How to fix a hump in laminate flooring
Laminate flooring is a composite material designed as a low-cost alternative to traditional hardwood. It's coated with a paper top layer that's printed to resemble wood grain, then topped with a protective urethane sealer.
Because laminate isn't made with real wood, it cannot be sanded or refinished to repair damaged spots. One of the most common signs of damage on a laminate floor is a raised area, or hump, along one or more of the planks. This can be repaired using one of several different techniques depending on the cause of the damage.
Evaluate whether this hump is caused by a failure in the laminate flooring adhesive. If you walk across the raised area and feel it compress below your feet, it's likely that the hump is related to the flooring adhesive. In some cases, an area of moisture or dirt on the subfloor can prevent the glue from bonding with the floor. In this area, the floor will not sit on the subfloor, and will instead form a raised bump.
- Laminate flooring is a composite material designed as a low-cost alternative to traditional hardwood.
- If you walk across the raised area and feel it compress below your feet, It's likely that the hump is related to the flooring adhesive.
Purchase a laminate repair kit from your local home improvement store. This product is designed to solve problems with laminate floor adhesive, and can be used to fix humps caused by glue failures.
Drill a hole along the board in the damaged area. The size and location of this hole will vary depending on the kit you've chosen.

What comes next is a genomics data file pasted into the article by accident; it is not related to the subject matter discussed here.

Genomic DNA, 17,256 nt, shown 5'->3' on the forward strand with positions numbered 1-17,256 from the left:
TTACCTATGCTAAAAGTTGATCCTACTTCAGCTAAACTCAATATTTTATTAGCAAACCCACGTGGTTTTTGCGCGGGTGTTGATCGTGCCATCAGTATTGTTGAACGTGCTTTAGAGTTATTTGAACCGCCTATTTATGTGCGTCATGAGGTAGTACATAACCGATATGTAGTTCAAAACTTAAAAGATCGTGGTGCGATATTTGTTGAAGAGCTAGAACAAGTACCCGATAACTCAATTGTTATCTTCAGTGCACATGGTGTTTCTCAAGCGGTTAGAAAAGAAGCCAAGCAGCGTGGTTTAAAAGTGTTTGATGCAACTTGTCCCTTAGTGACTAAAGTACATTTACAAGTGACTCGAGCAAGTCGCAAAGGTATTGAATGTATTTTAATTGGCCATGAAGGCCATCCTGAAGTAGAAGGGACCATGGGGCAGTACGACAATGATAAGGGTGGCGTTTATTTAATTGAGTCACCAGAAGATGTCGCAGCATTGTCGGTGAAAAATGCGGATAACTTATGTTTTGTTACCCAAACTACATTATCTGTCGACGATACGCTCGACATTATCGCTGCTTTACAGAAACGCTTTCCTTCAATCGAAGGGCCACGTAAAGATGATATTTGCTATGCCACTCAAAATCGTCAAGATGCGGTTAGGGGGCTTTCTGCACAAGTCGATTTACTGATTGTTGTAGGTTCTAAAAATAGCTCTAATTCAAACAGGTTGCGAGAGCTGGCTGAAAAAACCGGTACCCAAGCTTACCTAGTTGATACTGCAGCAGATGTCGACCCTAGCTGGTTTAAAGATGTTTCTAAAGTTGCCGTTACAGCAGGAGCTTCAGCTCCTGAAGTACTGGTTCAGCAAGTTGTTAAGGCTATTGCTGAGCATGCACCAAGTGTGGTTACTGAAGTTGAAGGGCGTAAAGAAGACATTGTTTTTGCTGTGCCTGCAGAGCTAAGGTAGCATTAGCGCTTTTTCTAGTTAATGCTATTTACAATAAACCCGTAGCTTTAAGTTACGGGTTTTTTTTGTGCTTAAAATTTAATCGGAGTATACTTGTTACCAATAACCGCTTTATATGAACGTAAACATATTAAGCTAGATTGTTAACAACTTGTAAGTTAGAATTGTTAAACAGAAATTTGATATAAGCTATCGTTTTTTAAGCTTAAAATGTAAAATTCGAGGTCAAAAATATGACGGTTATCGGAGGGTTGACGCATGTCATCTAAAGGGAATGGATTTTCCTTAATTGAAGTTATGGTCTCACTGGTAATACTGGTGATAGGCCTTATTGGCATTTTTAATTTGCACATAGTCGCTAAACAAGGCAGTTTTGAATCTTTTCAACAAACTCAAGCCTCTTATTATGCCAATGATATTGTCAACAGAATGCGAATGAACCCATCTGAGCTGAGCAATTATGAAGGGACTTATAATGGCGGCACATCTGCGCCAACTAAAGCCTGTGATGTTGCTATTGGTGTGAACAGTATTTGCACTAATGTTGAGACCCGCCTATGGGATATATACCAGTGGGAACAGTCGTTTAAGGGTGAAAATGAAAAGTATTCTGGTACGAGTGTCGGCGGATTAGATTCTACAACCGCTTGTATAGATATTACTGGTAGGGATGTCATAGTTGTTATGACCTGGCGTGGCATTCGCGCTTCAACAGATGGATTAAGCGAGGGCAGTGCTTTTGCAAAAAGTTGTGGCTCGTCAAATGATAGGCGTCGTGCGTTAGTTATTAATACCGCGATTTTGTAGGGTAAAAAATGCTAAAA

Inject the liquid adhesive from the kit through the hole in your laminate. Once all glue has been injected, place a heavy object over this section of the floor to hold the laminate in place while the adhesive dries.
Allow the floor to dry overnight, then fill the hole you drilled with wood putty. Apply a bit of matching wood stain to help conceal the hole.
- Purchase a laminate repair kit from your local home improvement store.
- Apply a bit of matching wood stain to help conceal the hole.
Check to see if your laminate damage is due to a bump on the surface of the subfloor. If you walk on the raised area and it doesn't yield below your feet, it's most likely caused by something under the laminate.
Use a circular saw to cut through the centre of the damaged board from end to end. The saw should be set to the height of the laminate.
Remove the cut section of laminate by prying it out of the opening with a hammer and chisel. Take these pieces of laminate to your local flooring distributor and purchase a laminate plank that matches the finish on the rest of the floor. You may also have some leftover planks from your original laminate flooring installation that can be used for repair jobs such as this one.
- Check to see if your laminate damage is due to a bump on the surface of the subfloor.
- Remove the cut section of laminate by prying it out of the opening with a hammer and chisel.
Examine the subfloor beneath the plank you removed. Look for debris that can be causing the hump and remove if possible. If there is no debris in sight, check the floor with your level to find raised areas. Grind away raised areas on a concrete floor using a grinder. On a wood subfloor, remove these high spots with a sander or floor planer. Clean away all sanding dust and debris before proceeding.
Cut the replacement laminate board so you will be able to fit it back into the hole. Use your circular saw to remove the bottom of the groove connector on one edge of the board.
- Examine the subfloor beneath the plank you removed.
- On a wood subfloor, remove these high spots with a sander or floor planer.
Apply laminate adhesive to the back of the replacement board and set it into the opening on the floor. Place nails along the top edge of the board to connect it to the adjacent planks. Fill the nail holes with wood putty mixed with a matching stain.
Emily Beach works in the commercial construction industry in Maryland. She received her LEED accreditation from the U.S. Green Building Council in 2008 and is in the process of working towards an Architectural Hardware Consultant certification from the Door and Hardware Institute. She received a bachelor's degree in economics and management from Goucher College in Towson, Maryland.